1. When working with flame safeguards or any other piece of equipment, it is important to ensure that the plant maintenance staff is properly trained and has thorough understanding of the equipment to be maintained. This includes knowledge of and experience with electrical circuits and the tools used to measure and service them.


                  <table ID = 'id3001550-0-table' CELLSPACING = '0' CELLPADDING = '2' WIDTH = '100%' BORDER = '0'><tbody ID = 'id3002224-0-tbody'><tr ID = 'id3002226-0-tr'><td ID = 'id3002228-0-td' CLASS = 'table' STYLE = 'background-color: #EEEEEE'> Author Information </td></tr><tr ID = 'id3019789-3-tr'><td ID = 'id3019791-3-td' CLASS = 'table'> George Allen is the Marketing Manager for Meterman Test Tools. He can be reached by phone at 206-550-3627 or by e-mail at George.allen@metermantesttools.com . </td></tr></tbody></table>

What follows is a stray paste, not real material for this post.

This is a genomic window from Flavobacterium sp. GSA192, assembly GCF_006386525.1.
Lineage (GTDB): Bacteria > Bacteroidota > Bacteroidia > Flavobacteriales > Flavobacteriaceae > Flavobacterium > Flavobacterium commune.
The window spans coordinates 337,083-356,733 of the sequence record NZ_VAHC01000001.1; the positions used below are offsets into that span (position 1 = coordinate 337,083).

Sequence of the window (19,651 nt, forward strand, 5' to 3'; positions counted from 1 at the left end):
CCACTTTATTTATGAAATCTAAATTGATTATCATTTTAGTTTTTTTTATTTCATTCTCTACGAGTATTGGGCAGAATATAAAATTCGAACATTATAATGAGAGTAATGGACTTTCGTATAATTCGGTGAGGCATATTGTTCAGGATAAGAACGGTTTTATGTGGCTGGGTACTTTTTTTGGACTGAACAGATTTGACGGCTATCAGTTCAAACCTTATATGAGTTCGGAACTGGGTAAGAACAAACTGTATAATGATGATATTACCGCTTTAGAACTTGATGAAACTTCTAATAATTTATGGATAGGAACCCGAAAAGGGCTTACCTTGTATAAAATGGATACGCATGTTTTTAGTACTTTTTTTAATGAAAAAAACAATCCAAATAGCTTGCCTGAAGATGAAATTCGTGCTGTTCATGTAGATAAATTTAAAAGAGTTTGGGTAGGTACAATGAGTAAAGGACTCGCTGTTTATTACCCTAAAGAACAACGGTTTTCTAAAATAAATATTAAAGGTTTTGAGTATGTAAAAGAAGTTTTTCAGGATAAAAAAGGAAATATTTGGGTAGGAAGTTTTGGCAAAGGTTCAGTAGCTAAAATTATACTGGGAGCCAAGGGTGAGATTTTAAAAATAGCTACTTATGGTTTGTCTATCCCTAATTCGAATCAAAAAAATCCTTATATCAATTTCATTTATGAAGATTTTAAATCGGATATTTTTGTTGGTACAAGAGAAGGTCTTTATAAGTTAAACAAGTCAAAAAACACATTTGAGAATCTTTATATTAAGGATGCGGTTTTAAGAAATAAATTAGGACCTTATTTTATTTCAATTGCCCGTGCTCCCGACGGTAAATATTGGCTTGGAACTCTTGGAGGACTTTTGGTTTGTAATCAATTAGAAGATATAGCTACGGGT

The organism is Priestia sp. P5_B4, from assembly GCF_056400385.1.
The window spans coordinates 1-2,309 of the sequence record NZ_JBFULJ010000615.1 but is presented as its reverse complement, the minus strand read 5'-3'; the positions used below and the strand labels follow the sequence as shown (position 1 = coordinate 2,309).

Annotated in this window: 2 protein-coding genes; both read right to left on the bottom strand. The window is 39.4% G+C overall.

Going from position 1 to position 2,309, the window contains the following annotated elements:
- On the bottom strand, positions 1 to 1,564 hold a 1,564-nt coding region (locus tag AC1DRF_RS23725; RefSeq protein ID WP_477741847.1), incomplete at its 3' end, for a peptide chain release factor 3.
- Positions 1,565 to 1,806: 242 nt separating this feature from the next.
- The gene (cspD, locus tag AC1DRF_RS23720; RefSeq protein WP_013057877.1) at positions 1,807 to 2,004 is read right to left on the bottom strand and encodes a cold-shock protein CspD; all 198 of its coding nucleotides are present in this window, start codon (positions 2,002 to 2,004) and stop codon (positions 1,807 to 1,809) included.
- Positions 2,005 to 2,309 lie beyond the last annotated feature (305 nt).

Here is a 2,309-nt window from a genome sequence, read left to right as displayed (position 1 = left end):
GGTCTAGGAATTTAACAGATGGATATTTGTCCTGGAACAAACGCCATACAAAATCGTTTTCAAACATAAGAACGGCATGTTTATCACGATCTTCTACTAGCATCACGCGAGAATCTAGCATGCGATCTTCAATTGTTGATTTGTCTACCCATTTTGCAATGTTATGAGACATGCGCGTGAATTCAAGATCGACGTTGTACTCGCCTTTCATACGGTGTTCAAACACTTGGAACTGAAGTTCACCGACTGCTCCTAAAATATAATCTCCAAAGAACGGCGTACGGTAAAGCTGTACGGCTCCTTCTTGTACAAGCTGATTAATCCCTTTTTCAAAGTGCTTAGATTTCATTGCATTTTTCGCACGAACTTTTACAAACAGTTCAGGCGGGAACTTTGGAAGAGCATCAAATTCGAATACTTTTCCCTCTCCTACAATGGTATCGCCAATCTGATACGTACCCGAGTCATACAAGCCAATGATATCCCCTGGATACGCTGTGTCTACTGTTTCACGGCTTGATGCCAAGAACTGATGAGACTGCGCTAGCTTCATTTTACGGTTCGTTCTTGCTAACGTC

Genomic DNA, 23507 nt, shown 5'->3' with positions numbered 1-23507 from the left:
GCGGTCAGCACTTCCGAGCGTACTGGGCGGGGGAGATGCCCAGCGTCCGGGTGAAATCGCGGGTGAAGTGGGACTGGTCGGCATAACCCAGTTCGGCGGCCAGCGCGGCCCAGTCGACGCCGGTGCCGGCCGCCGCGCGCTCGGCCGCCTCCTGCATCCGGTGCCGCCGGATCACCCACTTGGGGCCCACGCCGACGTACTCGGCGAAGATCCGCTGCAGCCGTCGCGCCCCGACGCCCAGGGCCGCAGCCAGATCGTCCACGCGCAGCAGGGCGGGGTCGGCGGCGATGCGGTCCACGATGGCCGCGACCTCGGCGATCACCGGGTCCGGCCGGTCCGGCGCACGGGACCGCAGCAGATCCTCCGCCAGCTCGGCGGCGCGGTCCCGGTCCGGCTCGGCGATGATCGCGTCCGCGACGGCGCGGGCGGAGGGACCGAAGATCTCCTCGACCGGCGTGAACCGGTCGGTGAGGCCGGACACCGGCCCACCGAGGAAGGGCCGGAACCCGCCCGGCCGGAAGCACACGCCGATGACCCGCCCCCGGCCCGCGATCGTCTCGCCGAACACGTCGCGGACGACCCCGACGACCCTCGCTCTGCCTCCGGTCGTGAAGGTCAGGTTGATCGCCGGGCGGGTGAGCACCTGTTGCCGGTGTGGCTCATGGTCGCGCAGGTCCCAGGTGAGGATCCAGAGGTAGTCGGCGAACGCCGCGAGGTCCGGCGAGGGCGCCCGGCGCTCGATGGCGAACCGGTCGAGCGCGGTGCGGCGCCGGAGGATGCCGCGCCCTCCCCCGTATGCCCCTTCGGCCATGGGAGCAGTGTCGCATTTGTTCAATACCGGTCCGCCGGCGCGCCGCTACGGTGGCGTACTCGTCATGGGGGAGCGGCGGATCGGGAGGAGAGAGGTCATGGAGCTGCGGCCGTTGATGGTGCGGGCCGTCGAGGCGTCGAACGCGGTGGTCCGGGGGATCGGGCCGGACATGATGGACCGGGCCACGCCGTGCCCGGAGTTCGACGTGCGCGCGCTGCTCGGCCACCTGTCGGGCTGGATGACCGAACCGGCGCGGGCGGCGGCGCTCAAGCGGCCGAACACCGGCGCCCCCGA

Donald , MN, United States, 08/21/16 02:34 PM:

The information on flame rods that I have been able to find in the many years I have been working with them never address the possibility of the flame rod failure itself verses the flame controller. Myself have come to the conclusion the the most likely failure is the movement of the flame away from the rod followed by the degradation of the signal due to poor electrical connections. The least likely cause of a bad signal I believe is the failure of the flame rod itself is the last item to suspect. Nowhere have I seen anything that addresses this directly.